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The Penguins’ World Cup of Hockey: Czech Republic

A new series: splitting up the best Penguins by country for an imaginary tournament

Finland v Czech Republic - 2015 IIHF Ice Hockey World Championship Quarter Final Photo by Martin Rose/Getty Images

Our friends over at Broad St. Hockey had a great idea, so let’s lift it for our own purposes! While we kill time waiting for the season to start, let’s hold a PenguinsWorld Cup of Hockey.

The rule is a player has had to have played a game for the Pens to be eligible. This will go with two stages: first we’ll pick a team of three forwards, two defensemen and a goalie, then we’ll hold some polls to ask the readers which teams would win.

And, in a special twist, we’re going to have not one but TWO Team Canadas, in honor of the two franchise players of Sidney Crosby and Mario Lemieux. As a twist, Mario will play on a team of Crosby-era Canadian teammates, and Crosby will be on a team with Lemieux-era Canadian teammates. That should be fun and add a bit of flair and drama to the proceedings.

Today, though, we’re naming our first team and starting with the Czech Republic to get the party started. Pittsburgh has had 22 skaters play at least one regular season game in franchise history hailing from Czech, a solid number for a relatively small hockey country. But the team packs some punch.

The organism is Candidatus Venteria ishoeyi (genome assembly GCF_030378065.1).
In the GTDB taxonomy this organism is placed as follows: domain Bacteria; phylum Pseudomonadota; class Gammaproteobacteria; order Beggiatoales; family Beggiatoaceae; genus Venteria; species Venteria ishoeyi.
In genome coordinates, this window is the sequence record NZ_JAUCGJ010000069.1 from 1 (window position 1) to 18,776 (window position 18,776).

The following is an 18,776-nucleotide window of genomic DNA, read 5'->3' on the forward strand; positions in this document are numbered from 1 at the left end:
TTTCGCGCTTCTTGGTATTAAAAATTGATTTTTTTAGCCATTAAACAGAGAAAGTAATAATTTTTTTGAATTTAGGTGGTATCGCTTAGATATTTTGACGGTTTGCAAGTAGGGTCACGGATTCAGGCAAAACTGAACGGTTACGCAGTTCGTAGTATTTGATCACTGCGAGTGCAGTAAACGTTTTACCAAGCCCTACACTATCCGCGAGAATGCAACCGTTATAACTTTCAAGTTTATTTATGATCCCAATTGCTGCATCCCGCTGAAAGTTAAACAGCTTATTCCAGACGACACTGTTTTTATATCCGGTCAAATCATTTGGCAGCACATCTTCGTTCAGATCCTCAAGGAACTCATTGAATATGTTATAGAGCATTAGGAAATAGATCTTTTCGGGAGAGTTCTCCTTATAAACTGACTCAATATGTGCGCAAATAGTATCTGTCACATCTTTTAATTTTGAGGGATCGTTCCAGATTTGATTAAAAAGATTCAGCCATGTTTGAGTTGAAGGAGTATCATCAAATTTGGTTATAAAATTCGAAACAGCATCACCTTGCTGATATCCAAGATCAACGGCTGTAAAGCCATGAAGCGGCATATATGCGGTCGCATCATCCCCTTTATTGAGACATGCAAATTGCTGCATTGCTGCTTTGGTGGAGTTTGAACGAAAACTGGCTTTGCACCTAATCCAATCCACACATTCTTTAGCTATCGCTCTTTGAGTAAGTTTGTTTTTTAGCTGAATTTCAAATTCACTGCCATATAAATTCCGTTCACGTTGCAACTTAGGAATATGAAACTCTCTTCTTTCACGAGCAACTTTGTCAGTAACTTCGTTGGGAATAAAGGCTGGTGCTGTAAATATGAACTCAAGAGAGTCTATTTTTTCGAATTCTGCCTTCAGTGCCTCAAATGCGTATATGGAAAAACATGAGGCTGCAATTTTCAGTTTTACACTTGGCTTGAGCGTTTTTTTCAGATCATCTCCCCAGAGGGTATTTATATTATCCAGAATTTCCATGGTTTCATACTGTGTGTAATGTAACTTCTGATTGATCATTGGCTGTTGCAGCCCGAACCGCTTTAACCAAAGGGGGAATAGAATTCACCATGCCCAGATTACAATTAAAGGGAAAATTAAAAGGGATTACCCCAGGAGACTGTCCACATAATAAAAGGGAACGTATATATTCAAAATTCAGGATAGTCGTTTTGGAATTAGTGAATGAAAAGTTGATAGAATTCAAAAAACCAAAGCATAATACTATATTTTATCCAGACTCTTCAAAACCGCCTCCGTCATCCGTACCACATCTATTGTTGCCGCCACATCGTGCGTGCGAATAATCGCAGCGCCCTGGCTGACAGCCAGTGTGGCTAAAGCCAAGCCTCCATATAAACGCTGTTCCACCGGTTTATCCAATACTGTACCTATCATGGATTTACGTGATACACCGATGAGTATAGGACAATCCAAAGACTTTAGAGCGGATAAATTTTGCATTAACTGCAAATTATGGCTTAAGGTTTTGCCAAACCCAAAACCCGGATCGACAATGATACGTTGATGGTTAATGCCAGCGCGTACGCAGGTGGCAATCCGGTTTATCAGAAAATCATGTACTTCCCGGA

G - Tomas Vokoun

Vokoun is the only Czech goalie to date to play for Pittsburgh, but a good one indeed. Vokoun came to Pittsburgh at the tail-end of a quietly sneaky good team played mostly in the small markets of Nashville and Florida. He was 36 years old for the lockout-shortened 2013 season, starting 17 games and going 13-4-0 in the regular season with a .919 save%. In the playoffs Vokoun would take over for a struggling Marc-Andre Fleury and post a 6-5 record with a wonderful .933 save% (though he couldn’t score goals himself and the Pens lost). Surprisingly, that would be it for his career, even though he showed to have a very capable season.

Overall in the NHL Vokoun was 300-288-78 over the course of 15 seasons with a solid .917 save% and 2.56 GAA.

LD - Jiri Slegr

I just wrote about Slegr, so we’ll keep this one short and sweet. Far better forwards than defenseman have come out of the Czech Republic in recent years for whatever reason, so Slegr will be depended on to just keep things moving. His skill set was pretty well-rounded and he has a lot of experience playing on international teams and in special tournaments, so he should be up to the challenge.

RD - Michal Rozsival

Michal Rozsival was a fourth round pick in 1996 by the Pens whose NHL career would total 963 games and have two Stanley Cups along the way (with Chicago). The Pittsburgh portion of his career was the early part, in the organization from 1998-2004. Towards the end of his stint in Pittsburgh injuries riddled Rozsival’s availability but he was able to find incredible health and a big career reset with the 2004-05 lockout, spent back in the Czech Republic, and then signing with the New York Rangers for 2005-11.